Get to Know our Community Services Team during National Social Work Month

Our Community Services program provides two types of assistance for qualifying community members in Williamson and Burnet Counties.

  1. We offer Case Management for our Self-Sufficiency Program. We have three, experienced Case Managers who carry out social services in our community. Case management helps our community members transition out of poverty and provides the resources they need to be self-sufficient.
  2. We also offer a Comprehensive Energy Assistance Program (CEAP), to assist low-income households with their heating and electric bills.

Get to Know Our Team

Kori Ince is our Director of Community Services. She oversees both the Self-Sufficiency and CEAP programs.

Our CEAP team includes Samantha Tallent – Intake Coordinator, Amavelly Bolanos – Intake Processor, and Dora Mireles – Intake Processor. This team processes CEAP applications, evaluates program data, and works with clients in need each and every day.

Our Self-Sufficiency/Case Manager team includes Christina Sefton and Rebecca Orozco, who cover Williamson County, and Donna Wheeler, who covers Burnet County.

We sat down with the Case Managers this month, to celebrate National Social Work Month, and also, to learn a little bit more about what they do.

OWBC: Why did you decide to work in social services?

Christina: My experience working in the social service world began when I was young. I saw my mother helping people from Mexico and also got involved in helping the Catholic church we attended. She made a point that it’s important to help those in need because you never know when you might find yourself needing help as well.  I totally agree, and I really enjoy helping others. It gives me a sense of accomplishing something that is needed in my community.

Rebecca: I chose this line of work because I love to help people who want to help themselves but don’t know where to start.  It gives me a great sense of joy to work with someone and watch them go from overwhelmed to empowered.  I learn as much from my clients as they learn from me.  This field is so rewarding! 

Donna: I started in 2008 working in a Domestic Violence & Sexual Assault shelter where I learned barriers my clients struggled with looking for housing, jobs, daycare, life skills, etc. I was ready to change employers, so I started job searching and found OWBC.  I researched the organization and found all the great programs offered to Burnet County residents.  I’m now a Case Manager and enjoy going out in the community, speaking about the great things OWBC’s doing to empower families to become self-sufficient.    

OWBC: Share a client story (without real names) that means a lot to you.

Christina: I helped a young, single mother with 2 children find employment at Randall’s grocery store through a job training course, which she really enjoyed.  I continued to help her as my client for almost 2 years and watched her reach her goal. Her income increased when she transferred to another Randall’s for a manager’s assistant position. She called me and wanted to thank me in person for encouraging and supporting her through a rough time she thought would never end. I felt enormously happy for her that she had accomplished her goal and was compelled to continue to do better for herself and her children by going back to school.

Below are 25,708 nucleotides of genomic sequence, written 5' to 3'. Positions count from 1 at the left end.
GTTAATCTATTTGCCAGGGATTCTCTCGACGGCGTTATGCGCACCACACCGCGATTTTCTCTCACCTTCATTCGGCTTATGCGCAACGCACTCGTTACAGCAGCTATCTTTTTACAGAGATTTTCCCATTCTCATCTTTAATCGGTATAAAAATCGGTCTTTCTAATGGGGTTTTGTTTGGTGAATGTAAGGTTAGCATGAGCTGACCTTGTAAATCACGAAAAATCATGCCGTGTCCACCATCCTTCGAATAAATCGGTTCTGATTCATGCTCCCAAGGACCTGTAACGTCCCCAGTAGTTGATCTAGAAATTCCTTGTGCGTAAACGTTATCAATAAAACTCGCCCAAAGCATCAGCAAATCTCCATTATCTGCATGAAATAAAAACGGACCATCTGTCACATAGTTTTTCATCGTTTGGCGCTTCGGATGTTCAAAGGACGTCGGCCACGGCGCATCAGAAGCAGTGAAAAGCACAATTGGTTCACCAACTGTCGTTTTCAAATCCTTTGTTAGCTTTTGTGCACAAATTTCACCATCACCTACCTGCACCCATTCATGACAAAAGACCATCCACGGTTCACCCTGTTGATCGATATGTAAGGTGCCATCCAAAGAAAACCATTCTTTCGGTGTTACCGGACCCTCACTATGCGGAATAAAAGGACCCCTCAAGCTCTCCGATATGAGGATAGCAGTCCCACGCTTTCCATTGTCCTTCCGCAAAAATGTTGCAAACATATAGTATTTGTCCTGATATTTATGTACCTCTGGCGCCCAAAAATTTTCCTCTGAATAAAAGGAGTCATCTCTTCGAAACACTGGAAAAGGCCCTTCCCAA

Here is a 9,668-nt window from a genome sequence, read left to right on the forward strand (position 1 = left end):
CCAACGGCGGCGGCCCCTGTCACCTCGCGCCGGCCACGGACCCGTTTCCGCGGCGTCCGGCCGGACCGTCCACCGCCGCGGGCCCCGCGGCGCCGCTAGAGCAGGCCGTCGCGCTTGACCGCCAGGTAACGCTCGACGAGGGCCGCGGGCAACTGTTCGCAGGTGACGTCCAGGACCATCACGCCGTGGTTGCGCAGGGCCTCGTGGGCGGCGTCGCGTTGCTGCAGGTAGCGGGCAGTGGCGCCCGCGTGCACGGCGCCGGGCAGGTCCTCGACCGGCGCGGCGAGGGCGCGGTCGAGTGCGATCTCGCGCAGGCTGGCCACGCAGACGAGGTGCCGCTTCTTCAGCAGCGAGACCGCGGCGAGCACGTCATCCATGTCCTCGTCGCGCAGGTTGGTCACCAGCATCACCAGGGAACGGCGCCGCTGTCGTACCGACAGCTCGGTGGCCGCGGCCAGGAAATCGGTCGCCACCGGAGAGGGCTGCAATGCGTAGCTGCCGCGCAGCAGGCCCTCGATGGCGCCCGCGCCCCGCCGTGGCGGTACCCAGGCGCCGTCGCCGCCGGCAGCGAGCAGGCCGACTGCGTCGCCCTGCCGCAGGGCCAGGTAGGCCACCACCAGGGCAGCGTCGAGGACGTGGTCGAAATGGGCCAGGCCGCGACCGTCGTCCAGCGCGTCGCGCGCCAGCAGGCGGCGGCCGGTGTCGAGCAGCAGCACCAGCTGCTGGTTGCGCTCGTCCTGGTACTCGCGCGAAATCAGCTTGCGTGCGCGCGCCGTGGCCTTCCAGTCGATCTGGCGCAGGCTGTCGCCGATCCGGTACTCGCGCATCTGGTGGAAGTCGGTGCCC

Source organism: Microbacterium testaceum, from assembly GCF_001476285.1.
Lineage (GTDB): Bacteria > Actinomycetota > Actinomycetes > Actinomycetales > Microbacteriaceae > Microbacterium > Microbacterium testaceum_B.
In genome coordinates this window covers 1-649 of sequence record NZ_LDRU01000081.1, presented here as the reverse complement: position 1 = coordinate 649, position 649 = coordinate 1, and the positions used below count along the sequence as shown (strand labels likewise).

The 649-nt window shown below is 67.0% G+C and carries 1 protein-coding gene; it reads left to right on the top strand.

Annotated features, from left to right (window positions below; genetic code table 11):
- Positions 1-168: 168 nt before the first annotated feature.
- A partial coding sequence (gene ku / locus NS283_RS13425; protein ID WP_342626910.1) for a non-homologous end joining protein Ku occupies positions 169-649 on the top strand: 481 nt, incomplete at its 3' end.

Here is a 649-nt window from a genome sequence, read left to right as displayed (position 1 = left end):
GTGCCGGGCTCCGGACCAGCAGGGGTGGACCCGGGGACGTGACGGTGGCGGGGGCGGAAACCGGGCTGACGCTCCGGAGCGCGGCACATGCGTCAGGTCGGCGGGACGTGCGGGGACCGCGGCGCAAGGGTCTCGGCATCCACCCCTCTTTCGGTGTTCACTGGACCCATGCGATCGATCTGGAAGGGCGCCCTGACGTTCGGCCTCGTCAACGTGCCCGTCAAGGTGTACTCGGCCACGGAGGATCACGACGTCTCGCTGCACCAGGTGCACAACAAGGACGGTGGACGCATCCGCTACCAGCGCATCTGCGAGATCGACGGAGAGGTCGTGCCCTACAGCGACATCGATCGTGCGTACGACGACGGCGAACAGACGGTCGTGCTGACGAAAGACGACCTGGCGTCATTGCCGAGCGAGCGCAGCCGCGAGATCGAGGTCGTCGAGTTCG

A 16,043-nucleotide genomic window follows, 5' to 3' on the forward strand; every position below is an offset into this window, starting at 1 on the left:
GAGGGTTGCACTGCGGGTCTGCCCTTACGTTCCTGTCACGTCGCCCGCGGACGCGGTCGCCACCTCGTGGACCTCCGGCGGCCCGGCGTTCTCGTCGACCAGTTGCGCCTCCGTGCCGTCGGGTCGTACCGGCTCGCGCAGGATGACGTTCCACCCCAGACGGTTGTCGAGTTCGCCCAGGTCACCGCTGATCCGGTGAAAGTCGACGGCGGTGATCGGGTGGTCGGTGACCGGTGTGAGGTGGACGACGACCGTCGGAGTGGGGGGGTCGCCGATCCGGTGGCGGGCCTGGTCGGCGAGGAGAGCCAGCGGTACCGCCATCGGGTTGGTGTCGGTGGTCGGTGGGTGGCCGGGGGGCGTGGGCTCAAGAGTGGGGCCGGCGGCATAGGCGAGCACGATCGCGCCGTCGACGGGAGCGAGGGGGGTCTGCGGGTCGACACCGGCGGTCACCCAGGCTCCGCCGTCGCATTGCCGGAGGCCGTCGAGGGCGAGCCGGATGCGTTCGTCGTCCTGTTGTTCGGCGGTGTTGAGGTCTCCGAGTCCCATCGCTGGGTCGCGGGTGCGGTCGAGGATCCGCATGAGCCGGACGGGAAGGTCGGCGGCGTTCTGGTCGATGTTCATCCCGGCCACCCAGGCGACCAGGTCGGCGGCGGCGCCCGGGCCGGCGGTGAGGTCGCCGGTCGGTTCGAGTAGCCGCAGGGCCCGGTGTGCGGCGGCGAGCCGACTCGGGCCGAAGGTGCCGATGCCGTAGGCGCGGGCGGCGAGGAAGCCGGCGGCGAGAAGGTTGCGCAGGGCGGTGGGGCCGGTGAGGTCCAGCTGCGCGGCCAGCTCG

Rebecca: I am currently working with a single mom who works full-time and is getting ready to pursue her Associate’s Degree.  She recently had a baby and is determined to set the best example of dedication and perseverance for her children.  I can’t wait to see where she is in her process nine months from now.  It’s such a privilege to be welcomed to this season with her!

Donna: I had the pleasure of working with a young lady last year who had a brain tumor and one kidney removed because of tumors.  When I first met with the client, she was going through chemo, working part-time due to health problems, and had been self-sufficient before her health declined. Yet, she still had the motivation to keep going.  She was a single mother trying to raise two children alone. CPS had given her custody of her 2-year old niece that the mother and father were unable to provide for.  As a Case Manager, I saw potential in the client at first meeting.  She just needed some support through this rough time in her life.  OWBC was able to help with funding to provide assistance with utilities and other financial barriers that arose, while she was recovering from health issues.  The client transitioned out of poverty last year.

OWBC: What do you want people to know about social services, and specifically, this community?

Christina: It doesn’t take money or a lot of your time to volunteer in your community resource places, which is always needed. There are many places that have volunteer opportunities, and when you find yourself helping others, your time passes so quickly. Then, you find yourself going back to help more. It’s a great feeling when you help your community!

Rebecca: I would like to encourage anybody facing a difficult challenge alone to consider searching for a resource to relieve some of the stress.  Georgetown is a very generous community.  There’s plenty of support available.  Those of us in this field love what we do and we’re just waiting for an opportunity to help.

Donna: I feel blessed to meet my clients, and that’s the reason I’m in social services.  When I first meet my clients, they need assistance. Then, they bloom into such beautiful flowers. It reminds me daily why my work is so rewarding. 

Thank you to our Case Managers for all you do, and Happy Social Work Month! A special thanks to our CEAP team, as well, for providing much needed energy assistance to community members in need.

For more information on our Community Services program, please visit our program page here.